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Marine News from the Great Lakes

Bait Regulations Changed to Protect Against Fish Disease and Spread of Invasive Species

Published: Wednesday, April 20, 2016

The Michigan Natural Resources Commission at its April 14 meeting approved fishing regulations that affect bait harvest and use. These regulations went into immediate effect.

Fisheries Order 245 establishes regulations that protect the aquatic resources of the state while minimizing the spread of pathogens, such as viral hemorrhagic septicemia (VHS) and aquatic invasive species, to uninfected waters. Special regulations listed in the order place restrictions on the minnow trade and anglers and where baitfish may be used.

In response to the discovery of VHS in Michigan waters of the Great Lakes, the DNR implemented in 2007 a comprehensive set of regulations. These regulations aimed at restricting the spread of VHS into disease-free waters affected recreational anglers, wholesale fish dealers, state-licensed commercial fishermen, private aquaculturists and retail bait outlets. Overall, these groups as well as the public have been accepting of the regulations and understand the importance of protecting the state’s fisheries.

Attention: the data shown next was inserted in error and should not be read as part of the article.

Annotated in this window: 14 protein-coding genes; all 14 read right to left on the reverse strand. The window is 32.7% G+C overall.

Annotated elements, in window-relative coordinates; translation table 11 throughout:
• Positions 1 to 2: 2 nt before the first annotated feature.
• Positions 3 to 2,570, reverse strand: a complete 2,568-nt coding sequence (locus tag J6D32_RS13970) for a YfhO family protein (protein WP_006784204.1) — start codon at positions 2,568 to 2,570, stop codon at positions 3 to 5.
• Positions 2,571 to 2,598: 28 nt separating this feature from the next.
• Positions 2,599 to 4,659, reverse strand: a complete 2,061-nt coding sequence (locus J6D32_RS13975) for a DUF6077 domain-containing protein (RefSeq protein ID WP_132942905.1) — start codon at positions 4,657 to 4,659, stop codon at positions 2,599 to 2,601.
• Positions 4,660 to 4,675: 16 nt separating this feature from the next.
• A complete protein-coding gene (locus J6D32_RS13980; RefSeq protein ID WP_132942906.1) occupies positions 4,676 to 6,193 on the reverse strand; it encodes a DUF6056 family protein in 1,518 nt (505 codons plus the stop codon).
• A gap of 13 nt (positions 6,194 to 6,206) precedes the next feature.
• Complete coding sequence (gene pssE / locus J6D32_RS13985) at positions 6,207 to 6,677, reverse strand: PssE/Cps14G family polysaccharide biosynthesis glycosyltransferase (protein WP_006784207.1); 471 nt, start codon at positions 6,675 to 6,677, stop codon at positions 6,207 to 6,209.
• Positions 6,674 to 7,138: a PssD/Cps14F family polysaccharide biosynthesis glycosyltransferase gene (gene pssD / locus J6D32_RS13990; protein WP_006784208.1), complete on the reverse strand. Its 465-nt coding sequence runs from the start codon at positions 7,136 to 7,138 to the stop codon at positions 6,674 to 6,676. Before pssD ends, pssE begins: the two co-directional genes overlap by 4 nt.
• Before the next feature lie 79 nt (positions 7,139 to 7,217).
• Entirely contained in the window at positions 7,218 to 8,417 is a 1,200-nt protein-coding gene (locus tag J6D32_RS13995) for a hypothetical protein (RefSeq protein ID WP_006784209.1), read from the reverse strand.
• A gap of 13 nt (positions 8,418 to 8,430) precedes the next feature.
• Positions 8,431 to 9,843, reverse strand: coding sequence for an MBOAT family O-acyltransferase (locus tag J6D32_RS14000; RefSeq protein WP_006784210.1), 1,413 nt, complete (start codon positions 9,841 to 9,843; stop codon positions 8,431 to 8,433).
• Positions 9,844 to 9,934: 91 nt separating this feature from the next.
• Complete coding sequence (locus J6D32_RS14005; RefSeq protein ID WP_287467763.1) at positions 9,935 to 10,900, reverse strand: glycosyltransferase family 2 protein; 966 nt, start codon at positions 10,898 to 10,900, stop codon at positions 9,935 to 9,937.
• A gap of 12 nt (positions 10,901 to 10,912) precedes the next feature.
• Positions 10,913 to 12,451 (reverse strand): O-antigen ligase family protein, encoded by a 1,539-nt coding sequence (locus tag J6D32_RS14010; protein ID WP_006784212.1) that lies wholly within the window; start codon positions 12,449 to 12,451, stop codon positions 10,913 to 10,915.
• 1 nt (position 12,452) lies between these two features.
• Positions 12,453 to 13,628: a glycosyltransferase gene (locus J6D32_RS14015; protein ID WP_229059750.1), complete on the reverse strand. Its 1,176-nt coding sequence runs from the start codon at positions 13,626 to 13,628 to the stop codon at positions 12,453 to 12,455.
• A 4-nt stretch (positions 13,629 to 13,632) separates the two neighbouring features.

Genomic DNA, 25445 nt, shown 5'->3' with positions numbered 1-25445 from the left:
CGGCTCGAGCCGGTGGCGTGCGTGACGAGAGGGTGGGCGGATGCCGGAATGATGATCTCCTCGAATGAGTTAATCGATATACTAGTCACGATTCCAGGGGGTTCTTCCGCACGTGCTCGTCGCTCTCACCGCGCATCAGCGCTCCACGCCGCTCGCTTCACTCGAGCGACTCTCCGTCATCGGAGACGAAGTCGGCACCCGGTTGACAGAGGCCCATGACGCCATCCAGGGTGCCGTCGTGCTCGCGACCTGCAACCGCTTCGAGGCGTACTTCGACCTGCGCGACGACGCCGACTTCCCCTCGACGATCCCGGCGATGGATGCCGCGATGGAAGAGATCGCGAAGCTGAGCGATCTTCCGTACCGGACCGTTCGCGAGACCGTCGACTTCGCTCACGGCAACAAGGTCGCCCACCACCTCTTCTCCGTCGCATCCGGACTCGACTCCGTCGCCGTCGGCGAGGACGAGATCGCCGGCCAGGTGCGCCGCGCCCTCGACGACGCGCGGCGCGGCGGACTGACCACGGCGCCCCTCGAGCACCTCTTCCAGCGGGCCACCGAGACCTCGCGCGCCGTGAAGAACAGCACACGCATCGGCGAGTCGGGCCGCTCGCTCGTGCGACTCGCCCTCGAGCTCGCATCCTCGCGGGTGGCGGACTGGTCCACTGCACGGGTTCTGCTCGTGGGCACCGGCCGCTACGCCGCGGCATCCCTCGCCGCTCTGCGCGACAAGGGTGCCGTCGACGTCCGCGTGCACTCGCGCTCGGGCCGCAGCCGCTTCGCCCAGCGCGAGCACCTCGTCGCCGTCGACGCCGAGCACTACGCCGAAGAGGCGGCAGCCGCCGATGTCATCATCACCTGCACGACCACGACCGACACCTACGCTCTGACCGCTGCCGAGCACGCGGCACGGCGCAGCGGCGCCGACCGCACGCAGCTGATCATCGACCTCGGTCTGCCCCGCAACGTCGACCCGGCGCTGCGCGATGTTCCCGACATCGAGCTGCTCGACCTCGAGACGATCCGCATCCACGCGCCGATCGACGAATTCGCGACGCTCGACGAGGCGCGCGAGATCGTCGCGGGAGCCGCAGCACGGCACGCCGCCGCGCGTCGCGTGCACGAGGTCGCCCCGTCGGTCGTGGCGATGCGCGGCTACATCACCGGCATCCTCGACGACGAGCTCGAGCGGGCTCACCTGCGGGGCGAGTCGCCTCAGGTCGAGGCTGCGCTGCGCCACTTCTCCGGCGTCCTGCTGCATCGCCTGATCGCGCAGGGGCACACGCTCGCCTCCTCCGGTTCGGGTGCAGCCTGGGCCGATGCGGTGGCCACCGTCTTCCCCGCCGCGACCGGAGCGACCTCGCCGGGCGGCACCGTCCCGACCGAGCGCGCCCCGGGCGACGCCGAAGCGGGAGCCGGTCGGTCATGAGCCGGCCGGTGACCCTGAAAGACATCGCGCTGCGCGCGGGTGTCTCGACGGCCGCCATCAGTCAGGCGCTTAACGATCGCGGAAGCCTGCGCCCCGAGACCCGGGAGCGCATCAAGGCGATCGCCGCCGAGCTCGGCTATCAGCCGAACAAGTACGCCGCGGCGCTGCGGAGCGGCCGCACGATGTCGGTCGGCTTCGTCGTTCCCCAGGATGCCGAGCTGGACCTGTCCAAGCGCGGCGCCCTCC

All the changes are highlighted below and also are reflected in the online version of the 2016-2017 Michigan Fishing Guide, available at Michigan.gov/fishingguide. These regulation changes are part of Fisheries Order 245.

Fish Disease Regulations:

  • All personally collected bait is required to be used on the same water in which it was collected.
  • The state’s VHS-positive, surveillance and free management zones have been removed.
  • The list of susceptible fish species has been updated and expanded.
  • The restriction on the use of roe (fish eggs) in the exclusion zones has been removed, as fish eggs have not been documented moving VHS.
  • All commercially harvested bait in November and December is required to be tested and certified as disease-free, as this time period represents 80 percent of the total annual minnow harvest in Michigan.
  • A spring disease test is required for bait harvested in five zones of the Huron-Erie Corridor by the commercial bait industry to continue to monitor VHS. 

For more information on viral hemorrhagic septicemia, visit Michigan.gov/vhs


tags: Environmental Impact, Fishing

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